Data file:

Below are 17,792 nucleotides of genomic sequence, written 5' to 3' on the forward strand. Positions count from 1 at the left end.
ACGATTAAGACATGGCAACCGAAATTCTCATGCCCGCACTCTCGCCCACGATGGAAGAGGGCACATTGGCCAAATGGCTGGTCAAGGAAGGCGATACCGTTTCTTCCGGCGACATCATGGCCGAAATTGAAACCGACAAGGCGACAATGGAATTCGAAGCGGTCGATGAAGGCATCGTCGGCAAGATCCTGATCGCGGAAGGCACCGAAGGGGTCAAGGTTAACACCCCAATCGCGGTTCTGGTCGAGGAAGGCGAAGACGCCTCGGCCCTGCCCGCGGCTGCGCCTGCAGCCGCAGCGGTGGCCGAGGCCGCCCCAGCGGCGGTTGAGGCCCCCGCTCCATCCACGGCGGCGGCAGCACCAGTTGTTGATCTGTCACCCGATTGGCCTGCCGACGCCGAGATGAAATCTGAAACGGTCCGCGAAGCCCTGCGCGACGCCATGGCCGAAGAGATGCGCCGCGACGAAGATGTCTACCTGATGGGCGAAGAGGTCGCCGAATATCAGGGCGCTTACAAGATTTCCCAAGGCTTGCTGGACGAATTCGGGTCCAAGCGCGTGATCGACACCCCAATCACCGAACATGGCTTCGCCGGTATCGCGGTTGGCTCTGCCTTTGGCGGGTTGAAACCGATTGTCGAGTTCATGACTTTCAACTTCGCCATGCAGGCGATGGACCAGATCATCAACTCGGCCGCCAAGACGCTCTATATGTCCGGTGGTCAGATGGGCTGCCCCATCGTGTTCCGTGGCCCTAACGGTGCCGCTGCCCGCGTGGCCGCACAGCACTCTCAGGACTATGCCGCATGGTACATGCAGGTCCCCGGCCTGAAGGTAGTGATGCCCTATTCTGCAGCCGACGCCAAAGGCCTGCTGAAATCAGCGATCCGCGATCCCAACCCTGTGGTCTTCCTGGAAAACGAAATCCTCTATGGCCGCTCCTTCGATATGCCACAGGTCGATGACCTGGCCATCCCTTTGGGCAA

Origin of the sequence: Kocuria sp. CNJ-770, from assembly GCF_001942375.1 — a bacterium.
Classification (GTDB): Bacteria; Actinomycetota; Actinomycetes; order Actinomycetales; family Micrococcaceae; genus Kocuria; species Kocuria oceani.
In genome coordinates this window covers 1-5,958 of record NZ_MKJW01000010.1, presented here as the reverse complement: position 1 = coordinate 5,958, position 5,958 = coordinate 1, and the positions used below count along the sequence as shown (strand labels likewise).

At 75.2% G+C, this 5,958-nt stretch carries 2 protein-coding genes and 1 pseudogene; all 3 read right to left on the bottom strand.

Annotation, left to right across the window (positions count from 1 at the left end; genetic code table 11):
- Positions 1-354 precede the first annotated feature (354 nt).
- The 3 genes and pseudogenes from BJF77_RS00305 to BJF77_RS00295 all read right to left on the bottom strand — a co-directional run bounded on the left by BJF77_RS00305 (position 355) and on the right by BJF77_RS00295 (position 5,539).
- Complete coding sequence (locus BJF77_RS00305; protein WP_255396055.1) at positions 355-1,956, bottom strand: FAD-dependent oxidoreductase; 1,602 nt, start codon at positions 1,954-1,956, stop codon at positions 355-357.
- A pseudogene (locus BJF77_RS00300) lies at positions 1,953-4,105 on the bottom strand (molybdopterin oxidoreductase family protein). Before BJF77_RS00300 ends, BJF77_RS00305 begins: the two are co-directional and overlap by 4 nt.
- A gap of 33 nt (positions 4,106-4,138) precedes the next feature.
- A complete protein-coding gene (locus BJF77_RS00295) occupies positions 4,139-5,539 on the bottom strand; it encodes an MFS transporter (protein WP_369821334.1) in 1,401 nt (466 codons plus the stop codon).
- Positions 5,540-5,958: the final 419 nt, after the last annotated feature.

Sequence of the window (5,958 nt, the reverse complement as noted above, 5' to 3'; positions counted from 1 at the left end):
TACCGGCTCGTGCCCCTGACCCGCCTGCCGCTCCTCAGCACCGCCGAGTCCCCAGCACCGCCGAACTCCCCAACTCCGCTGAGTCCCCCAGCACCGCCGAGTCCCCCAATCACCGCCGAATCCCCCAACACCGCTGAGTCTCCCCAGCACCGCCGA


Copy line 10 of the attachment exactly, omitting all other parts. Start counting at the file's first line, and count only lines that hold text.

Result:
- Complete coding sequence (locus BJF77_RS00305; protein WP_255396055.1) at positions 355-1,956, bottom strand: FAD-dependent oxidoreductase; 1,602 nt, start codon at positions 1,954-1,956, stop codon at positions 355-357.